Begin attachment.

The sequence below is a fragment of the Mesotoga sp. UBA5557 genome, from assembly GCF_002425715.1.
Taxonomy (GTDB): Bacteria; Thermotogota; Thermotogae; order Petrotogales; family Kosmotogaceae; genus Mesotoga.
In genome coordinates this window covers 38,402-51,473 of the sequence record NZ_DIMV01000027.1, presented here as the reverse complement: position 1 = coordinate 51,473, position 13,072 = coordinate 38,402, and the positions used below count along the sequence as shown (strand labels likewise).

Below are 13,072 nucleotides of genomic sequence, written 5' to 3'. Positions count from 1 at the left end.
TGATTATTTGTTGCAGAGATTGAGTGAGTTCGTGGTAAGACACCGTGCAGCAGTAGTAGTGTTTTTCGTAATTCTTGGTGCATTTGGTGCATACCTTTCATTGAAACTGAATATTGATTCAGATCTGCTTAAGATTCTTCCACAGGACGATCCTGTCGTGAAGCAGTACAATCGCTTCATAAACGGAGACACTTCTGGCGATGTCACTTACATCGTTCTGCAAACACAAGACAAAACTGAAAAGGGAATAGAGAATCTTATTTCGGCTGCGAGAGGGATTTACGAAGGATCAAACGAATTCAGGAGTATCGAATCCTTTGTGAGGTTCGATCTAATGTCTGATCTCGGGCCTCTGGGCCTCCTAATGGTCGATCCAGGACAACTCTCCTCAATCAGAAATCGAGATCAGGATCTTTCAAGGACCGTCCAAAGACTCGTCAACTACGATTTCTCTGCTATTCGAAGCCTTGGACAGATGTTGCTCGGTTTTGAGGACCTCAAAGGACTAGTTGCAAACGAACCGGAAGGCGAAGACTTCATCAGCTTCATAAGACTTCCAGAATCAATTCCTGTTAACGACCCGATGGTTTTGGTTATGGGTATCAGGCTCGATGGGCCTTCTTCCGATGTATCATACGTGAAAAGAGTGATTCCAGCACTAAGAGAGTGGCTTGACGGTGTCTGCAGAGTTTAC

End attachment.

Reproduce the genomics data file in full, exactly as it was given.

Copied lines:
The sequence below is a fragment of the Mesotoga sp. UBA5557 genome, from assembly GCF_002425715.1.
Taxonomy (GTDB): Bacteria; Thermotogota; Thermotogae; order Petrotogales; family Kosmotogaceae; genus Mesotoga.
In genome coordinates this window covers 38,402-51,473 of the sequence record NZ_DIMV01000027.1, presented here as the reverse complement: position 1 = coordinate 51,473, position 13,072 = coordinate 38,402, and the positions used below count along the sequence as shown (strand labels likewise).

Below are 13,072 nucleotides of genomic sequence, written 5' to 3'. Positions count from 1 at the left end.
TGATTATTTGTTGCAGAGATTGAGTGAGTTCGTGGTAAGACACCGTGCAGCAGTAGTAGTGTTTTTCGTAATTCTTGGTGCATTTGGTGCATACCTTTCATTGAAACTGAATATTGATTCAGATCTGCTTAAGATTCTTCCACAGGACGATCCTGTCGTGAAGCAGTACAATCGCTTCATAAACGGAGACACTTCTGGCGATGTCACTTACATCGTTCTGCAAACACAAGACAAAACTGAAAAGGGAATAGAGAATCTTATTTCGGCTGCGAGAGGGATTTACGAAGGATCAAACGAATTCAGGAGTATCGAATCCTTTGTGAGGTTCGATCTAATGTCTGATCTCGGGCCTCTGGGCCTCCTAATGGTCGATCCAGGACAACTCTCCTCAATCAGAAATCGAGATCAGGATCTTTCAAGGACCGTCCAAAGACTCGTCAACTACGATTTCTCTGCTATTCGAAGCCTTGGACAGATGTTGCTCGGTTTTGAGGACCTCAAAGGACTAGTTGCAAACGAACCGGAAGGCGAAGACTTCATCAGCTTCATAAGACTTCCAGAATCAATTCCTGTTAACGACCCGATGGTTTTGGTTATGGGTATCAGGCTCGATGGGCCTTCTTCCGATGTATCATACGTGAAAAGAGTGATTCCAGCACTAAGAGAGTGGCTTGACGGTGTCTGCAGAGTTTAC